"Crucifixion" by Martin Hengel
"Crucifixion in the Ancient World and the Folly of the Message of the Cross" by Martin Hengel is a small book (originally in German) at only around 100 pages that packs a large wallop and it wasn't quite was I expected. What I expected from the book was an examination on the social implications of crucifixion and how it relates to an honor-shame dynamic. And while there's some nuggets like this in there, it's actually more of a historical examination of where crucifixion was practiced in the ancient world, to what degree, and why they were carried out. But it's also a historical examination inspired by a Biblical passage, namely to explain why Paul in 1st Corinthians 1:18 said: "For the message of the cross is foolishness to those who are perishing, but to us who are being saved it is the power of God," and in vs. 23: "but we preach Christ crucified: a stumbling block to Jews and foolishness to Gentiles". In the ancient world, the belief that a group of people would worship a god that allowed himself to be crucified was incomprehensible and idiotic. In his work "Octavius", Minucius Felix blasts Christians for this absurdity in the following way:
In the so-called Alexamenos graffito, an ancient mocker chiseled the following pictured of a crucified donkey with the caption "Alexamenos worships his god":To say that their ceremonies centre on a man put to death for his crime and on the fatal wood of the cross is to assign to these abandoned wretches sanctuaries which are appropriate to them and the kind of worship they deserve.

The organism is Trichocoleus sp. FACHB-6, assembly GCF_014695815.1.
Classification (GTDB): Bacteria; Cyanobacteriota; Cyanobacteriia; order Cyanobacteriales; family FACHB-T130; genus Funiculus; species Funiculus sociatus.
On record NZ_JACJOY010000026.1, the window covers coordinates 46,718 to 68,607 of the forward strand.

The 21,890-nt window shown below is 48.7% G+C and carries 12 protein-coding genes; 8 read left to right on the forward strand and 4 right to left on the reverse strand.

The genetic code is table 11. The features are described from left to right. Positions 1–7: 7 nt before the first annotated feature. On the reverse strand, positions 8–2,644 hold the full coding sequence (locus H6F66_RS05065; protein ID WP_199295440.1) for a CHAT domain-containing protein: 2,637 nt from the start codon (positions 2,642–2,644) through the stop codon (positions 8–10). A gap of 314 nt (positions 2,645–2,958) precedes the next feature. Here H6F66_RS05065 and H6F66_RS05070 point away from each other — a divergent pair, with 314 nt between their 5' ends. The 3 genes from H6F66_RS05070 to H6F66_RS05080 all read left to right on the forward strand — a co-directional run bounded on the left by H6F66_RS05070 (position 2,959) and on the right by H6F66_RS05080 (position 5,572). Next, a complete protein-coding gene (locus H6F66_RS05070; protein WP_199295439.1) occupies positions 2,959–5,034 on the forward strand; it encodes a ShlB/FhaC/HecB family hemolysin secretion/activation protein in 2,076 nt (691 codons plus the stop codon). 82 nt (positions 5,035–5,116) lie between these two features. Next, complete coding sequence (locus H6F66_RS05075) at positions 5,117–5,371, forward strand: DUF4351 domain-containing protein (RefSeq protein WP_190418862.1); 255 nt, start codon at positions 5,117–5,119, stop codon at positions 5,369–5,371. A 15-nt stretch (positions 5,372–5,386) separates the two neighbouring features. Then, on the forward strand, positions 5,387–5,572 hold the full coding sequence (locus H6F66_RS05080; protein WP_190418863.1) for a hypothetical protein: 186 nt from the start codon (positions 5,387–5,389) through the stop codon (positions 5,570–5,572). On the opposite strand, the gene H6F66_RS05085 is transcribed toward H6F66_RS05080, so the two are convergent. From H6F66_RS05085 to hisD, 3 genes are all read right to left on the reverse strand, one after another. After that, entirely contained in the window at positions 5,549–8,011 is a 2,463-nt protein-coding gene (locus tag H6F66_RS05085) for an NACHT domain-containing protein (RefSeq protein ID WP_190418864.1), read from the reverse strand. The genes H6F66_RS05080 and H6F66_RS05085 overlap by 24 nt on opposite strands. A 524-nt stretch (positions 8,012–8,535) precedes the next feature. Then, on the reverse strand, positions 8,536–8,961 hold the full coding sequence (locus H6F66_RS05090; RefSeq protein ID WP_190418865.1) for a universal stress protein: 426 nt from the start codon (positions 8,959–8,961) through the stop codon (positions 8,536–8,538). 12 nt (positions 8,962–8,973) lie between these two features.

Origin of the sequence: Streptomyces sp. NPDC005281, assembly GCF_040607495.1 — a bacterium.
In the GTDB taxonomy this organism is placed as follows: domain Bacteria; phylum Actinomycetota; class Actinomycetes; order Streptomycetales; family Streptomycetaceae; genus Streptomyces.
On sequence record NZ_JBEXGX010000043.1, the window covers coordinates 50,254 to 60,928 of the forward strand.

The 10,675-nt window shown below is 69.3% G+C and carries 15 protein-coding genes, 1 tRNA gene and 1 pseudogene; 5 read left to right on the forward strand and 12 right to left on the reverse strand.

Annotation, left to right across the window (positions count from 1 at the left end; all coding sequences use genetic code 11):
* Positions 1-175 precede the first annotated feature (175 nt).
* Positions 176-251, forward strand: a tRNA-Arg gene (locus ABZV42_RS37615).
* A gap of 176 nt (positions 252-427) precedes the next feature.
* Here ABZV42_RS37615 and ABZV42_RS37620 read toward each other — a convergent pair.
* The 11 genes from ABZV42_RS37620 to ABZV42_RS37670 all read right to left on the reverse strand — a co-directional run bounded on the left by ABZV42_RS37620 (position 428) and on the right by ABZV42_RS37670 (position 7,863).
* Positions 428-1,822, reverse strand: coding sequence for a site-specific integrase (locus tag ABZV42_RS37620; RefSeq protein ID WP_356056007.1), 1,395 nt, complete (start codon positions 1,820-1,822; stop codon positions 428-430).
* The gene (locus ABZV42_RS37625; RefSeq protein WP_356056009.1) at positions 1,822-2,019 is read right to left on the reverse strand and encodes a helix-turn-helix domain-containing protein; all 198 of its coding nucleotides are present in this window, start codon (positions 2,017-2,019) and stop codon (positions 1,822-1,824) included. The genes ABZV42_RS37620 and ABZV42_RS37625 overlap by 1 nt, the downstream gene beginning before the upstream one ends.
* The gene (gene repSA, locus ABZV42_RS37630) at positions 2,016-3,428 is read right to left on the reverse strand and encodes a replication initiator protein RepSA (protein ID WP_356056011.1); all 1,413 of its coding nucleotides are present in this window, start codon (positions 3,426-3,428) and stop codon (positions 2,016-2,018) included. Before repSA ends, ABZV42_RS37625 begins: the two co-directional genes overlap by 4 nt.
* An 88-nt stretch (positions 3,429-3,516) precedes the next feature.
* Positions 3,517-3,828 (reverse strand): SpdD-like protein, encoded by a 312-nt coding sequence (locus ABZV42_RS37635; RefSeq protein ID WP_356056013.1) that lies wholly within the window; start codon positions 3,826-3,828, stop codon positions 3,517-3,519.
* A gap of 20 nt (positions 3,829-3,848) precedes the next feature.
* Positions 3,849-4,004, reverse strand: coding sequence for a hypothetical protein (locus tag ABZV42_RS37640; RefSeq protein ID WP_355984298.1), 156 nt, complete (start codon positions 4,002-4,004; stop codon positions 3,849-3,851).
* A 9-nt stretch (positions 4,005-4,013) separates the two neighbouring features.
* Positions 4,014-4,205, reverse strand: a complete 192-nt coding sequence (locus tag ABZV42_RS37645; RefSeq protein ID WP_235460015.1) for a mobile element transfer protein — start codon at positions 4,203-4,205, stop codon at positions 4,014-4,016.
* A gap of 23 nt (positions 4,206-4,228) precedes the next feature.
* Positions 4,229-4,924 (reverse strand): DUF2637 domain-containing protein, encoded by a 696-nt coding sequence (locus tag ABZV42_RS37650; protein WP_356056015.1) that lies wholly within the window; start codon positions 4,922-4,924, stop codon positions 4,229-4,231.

If this was a book from one of the scholars of the Context Group, we would be illuminated by Martin Hengel on exactly why a crucified person was so reviled and why the Christian Gospel was so offensive to ancient ears; but we only get tantalizing glimpses of this in "Crucifixion", however what we do get is no less useful. Hengel devotes a little under 100 pages to examining so-called pagan parallels of crucified deities (SPOILER ALERT: none can really compare to Jesus), early church responses to overcoming this "stumbling block", how crucifixion was thought of to Roman thinkers and philosophers and how it applies to Roman citizens, how crucifixion was considered a penalty imposed mainly on slaves, and a short examination on crucifixion in Greece and Judea.
Thankfully, Martin is liberal in his quotations from ancient sources discussing crucifixion but its almost to his detriment. Firstly, he often likes to give the citations in their original language and alphabet followed by an English translation (well, to be more precise, a German translation later translated into English for an English publication). This is fine but its utility is limited unless you are yourself a scholar. Secondly, Hengel likes to use the terminology relevant to this study in the original language and alphabet which is infuriating if you forget what those strange Greek characters mean in the first place! Perhaps "Crucifixion" was meant for a scholar in the first place instead of little ol' me, but I would have liked the book to be less opaque.
This is a fine book if you want to understand the historical bedrock of crucifixions. Martin Hengel is a Christian, but his book's main focus, however, is far from the crucifixion of Jesus (although he does speak of it) but in crucifixion in general so keep that in mind.
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